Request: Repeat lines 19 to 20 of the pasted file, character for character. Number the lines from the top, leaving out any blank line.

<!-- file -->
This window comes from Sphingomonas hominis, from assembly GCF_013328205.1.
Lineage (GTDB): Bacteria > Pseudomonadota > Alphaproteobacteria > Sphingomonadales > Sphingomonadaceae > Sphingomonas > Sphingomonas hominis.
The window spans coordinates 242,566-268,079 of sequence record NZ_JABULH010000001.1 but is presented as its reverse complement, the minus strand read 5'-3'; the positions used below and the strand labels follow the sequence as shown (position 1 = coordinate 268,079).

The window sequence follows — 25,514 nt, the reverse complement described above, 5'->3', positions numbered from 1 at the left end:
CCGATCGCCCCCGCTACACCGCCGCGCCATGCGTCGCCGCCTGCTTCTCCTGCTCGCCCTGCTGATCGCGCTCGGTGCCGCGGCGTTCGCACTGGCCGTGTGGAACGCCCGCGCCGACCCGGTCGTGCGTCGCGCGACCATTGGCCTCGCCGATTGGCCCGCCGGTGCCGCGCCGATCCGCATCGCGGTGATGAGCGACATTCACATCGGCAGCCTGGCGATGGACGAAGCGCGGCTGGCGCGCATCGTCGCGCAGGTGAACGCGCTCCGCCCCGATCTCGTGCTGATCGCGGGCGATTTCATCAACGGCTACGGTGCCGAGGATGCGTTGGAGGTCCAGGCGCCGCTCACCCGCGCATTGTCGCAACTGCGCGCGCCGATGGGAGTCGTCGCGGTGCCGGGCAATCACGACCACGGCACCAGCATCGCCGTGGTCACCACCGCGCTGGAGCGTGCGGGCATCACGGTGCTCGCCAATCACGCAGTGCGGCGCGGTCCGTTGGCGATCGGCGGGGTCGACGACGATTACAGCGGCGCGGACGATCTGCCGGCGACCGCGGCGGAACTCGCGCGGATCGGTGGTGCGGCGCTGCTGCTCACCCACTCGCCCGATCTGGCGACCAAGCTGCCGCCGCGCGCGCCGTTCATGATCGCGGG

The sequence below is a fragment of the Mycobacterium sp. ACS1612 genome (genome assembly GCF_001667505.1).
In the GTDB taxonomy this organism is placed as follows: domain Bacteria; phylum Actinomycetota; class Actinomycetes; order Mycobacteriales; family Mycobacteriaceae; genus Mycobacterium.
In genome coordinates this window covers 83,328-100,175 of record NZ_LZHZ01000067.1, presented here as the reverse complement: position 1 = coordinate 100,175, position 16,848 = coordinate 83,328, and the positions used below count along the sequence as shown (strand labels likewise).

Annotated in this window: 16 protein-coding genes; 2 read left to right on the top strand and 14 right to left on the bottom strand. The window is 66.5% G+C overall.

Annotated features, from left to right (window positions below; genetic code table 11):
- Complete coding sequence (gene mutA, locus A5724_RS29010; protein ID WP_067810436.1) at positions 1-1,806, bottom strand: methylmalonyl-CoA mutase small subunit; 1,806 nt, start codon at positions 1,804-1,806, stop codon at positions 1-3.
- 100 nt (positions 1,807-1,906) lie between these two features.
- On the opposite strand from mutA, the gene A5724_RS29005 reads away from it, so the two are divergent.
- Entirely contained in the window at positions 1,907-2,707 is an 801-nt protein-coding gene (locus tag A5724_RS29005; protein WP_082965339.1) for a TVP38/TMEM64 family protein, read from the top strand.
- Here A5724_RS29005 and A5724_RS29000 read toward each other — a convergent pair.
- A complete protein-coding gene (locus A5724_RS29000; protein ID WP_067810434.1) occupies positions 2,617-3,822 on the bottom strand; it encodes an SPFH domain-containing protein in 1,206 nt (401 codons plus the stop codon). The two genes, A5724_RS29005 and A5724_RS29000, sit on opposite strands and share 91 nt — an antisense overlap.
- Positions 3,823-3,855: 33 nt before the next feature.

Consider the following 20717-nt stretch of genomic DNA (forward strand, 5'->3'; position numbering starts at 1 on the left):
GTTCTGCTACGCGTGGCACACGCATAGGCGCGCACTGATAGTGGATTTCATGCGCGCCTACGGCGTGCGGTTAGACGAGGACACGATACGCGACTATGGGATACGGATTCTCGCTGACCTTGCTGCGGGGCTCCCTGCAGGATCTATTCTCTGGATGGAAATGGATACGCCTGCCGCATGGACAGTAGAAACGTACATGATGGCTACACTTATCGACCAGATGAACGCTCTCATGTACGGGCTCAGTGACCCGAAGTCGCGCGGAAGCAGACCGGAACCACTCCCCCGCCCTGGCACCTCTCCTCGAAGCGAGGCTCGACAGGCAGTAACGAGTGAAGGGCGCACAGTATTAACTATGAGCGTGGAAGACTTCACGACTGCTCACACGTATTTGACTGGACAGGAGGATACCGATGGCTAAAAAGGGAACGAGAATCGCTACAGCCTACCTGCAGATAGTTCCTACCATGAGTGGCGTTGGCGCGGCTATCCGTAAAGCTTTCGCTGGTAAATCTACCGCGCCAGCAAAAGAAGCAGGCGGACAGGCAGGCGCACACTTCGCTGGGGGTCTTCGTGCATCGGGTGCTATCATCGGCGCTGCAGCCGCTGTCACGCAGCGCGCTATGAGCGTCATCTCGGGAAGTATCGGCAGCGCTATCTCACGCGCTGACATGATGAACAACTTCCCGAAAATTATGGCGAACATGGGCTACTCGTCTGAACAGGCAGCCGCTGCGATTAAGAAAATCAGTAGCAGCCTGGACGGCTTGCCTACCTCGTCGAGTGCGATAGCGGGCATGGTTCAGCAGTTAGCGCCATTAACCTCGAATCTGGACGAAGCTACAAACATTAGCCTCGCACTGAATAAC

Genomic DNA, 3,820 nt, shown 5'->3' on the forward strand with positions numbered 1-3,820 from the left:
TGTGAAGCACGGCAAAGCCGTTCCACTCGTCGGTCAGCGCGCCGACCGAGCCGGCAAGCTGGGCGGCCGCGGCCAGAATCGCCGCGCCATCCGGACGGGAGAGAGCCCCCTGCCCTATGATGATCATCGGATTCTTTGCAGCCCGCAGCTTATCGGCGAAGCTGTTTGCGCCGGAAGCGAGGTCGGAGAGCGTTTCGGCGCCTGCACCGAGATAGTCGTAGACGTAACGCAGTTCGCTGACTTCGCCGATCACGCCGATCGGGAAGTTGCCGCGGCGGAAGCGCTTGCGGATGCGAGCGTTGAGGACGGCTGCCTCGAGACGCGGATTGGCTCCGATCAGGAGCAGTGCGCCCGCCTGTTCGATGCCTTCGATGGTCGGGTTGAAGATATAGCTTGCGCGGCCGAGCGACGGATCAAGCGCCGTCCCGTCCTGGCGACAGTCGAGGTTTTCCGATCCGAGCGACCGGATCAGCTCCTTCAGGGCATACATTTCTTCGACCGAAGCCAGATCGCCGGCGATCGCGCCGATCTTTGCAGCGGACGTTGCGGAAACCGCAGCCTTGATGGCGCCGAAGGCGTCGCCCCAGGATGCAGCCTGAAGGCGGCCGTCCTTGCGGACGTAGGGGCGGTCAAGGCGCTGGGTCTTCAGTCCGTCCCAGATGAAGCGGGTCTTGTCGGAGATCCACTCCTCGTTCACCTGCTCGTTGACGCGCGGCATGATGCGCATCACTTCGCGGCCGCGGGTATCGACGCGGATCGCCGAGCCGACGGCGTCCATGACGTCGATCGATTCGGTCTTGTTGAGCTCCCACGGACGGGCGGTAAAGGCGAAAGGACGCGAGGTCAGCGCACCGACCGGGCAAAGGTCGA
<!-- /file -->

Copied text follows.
GTTCTGCTACGCGTGGCACACGCATAGGCGCGCACTGATAGTGGATTTCATGCGCGCCTACGGCGTGCGGTTAGACGAGGACACGATACGCGACTATGGGATACGGATTCTCGCTGACCTTGCTGCGGGGCTCCCTGCAGGATCTATTCTCTGGATGGAAATGGATACGCCTGCCGCATGGACAGTAGAAACGTACATGATGGCTACACTTATCGACCAGATGAACGCTCTCATGTACGGGCTCAGTGACCCGAAGTCGCGCGGAAGCAGACCGGAACCACTCCCCCGCCCTGGCACCTCTCCTCGAAGCGAGGCTCGACAGGCAGTAACGAGTGAAGGGCGCACAGTATTAACTATGAGCGTGGAAGACTTCACGACTGCTCACACGTATTTGACTGGACAGGAGGATACCGATGGCTAAAAAGGGAACGAGAATCGCTACAGCCTACCTGCAGATAGTTCCTACCATGAGTGGCGTTGGCGCGGCTATCCGTAAAGCTTTCGCTGGTAAATCTACCGCGCCAGCAAAAGAAGCAGGCGGACAGGCAGGCGCACACTTCGCTGGGGGTCTTCGTGCATCGGGTGCTATCATCGGCGCTGCAGCCGCTGTCACGCAGCGCGCTATGAGCGTCATCTCGGGAAGTATCGGCAGCGCTATCTCACGCGCTGACATGATGAACAACTTCCCGAAAATTATGGCGAACATGGGCTACTCGTCTGAACAGGCAGCCGCTGCGATTAAGAAAATCAGTAGCAGCCTGGACGGCTTGCCTACCTCGTCGAGTGCGATAGCGGGCATGGTTCAGCAGTTAGCGCCATTAACCTCGAATCTGGACGAAGCTACAAACATTAGCCTCGCACTGAATAAC

Genomic DNA, 3,820 nt, shown 5'->3' on the forward strand with positions numbered 1-3,820 from the left: